Around my neck of the woods, I’ve known several people who have collided with a deer running across the road, sadly ending the deer’s life and totaling the car as well. It’s extremely common in South Carolina and in many other parts of the country after the sun goes down… you just come to expect it.
However, it’s mind boggling to me that there are parts of the country where people actually have to look out for creatures like bison and elk crossing the road. And Illinois is not usually one of them.
With that being said, one bull elk met a tragic fate at the hands of a semi truck in Illinois.
According to the Milwaukee Journal Sentinel,Black River State Forest wildlife officials had been tracking a bull elk, dubbed bull elk no. 357, who wandered pretty far from the herd in search of a mate. Wisconsin doesn’t have a very large elk population, but due to conservation efforts, the state now has a population large enough to warrant an elk season, although only a handful of tags are drawn each year. You can generally find them in the state’s central and western forest regions such as Black Rover State Forest and Clam Lake area.
Bull 357 made the massive trek from the state forest down near Madison, and on into the state of Illinois. However, the bull’s long journey came to a tragic end after he was struck by a semi-truck just southwest of Chicago, near Joliet, Illinois.
Eric Lobner, director of the Department of Natural Resources wildlife management program, told the outlet that the creature was identified by a tag bearing a number. The elk seemed to be heading for Indiana, and had been spotted on a few Illinois residents’ trail cameras, last being seen alive in Newark, Illinois.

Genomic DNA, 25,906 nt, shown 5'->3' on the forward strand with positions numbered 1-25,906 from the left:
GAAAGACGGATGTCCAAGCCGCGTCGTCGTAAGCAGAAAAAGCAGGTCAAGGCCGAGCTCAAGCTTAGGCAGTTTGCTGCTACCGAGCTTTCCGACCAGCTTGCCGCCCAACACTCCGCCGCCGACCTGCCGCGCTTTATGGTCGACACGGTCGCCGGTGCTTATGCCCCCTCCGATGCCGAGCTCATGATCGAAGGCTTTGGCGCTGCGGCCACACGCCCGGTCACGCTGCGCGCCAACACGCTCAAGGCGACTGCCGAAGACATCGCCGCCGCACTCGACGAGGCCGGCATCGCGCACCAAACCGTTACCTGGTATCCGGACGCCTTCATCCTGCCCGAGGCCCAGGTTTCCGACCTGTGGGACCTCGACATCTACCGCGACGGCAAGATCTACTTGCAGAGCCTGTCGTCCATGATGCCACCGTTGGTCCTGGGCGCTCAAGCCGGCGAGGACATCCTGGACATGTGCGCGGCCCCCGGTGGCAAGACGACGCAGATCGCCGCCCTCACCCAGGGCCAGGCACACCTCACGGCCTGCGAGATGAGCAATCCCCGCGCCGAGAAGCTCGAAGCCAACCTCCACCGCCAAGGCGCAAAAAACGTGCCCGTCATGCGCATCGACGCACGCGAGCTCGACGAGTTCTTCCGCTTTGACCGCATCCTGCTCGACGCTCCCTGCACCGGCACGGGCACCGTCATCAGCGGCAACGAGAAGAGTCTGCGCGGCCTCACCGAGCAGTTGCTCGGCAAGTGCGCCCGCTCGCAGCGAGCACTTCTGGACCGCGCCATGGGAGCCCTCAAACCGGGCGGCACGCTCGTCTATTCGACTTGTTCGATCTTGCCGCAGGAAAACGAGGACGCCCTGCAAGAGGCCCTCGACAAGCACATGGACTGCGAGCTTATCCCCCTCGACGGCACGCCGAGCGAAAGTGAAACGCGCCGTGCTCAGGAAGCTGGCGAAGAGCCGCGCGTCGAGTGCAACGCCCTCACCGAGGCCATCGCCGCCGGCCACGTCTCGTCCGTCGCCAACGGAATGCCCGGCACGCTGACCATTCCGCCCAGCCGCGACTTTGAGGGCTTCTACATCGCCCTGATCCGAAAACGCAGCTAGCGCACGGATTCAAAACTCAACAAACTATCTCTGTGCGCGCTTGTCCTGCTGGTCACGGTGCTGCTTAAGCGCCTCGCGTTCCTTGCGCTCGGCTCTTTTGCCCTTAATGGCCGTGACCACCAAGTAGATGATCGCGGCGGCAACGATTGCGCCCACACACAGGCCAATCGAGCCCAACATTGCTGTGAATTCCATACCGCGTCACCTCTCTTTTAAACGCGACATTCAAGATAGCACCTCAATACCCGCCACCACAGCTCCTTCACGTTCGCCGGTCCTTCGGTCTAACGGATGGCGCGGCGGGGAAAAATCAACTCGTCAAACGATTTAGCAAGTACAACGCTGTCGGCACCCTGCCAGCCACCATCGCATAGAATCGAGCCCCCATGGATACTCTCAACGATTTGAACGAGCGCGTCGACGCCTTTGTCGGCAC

The elk began its journey east through the woods to Marathon County, stayed in Wausau for a bit, detoured up to Taylor County, and was heading south for the Wisconsin Rapids and Columbia County, marking hundreds of miles traveled.
Lobner said that the instance wasn’t too out of the ordinary, especially during breeding season:
“He got himself kind of a little bit far from the rest of the herd, and most likely he just was continuing to search for other (elk) and didn’t know which direction to go to get himself back to where the herd was.
It’s kind of interesting in a way because I was looking at a map and I was starting to question, was it closer to Kentucky, which is where this animal’s genetics originally came from? But I’m certain there was no genetic pull that would have taken him in that direction.”
Lobner added that typically when bulls wander like this, they ultimately end up back home, but I guess we’ll never find out if this creature would’ve been able to make the long trek back home.
“This is a disappointing day in a way, because he certainly did have a celebrity status.”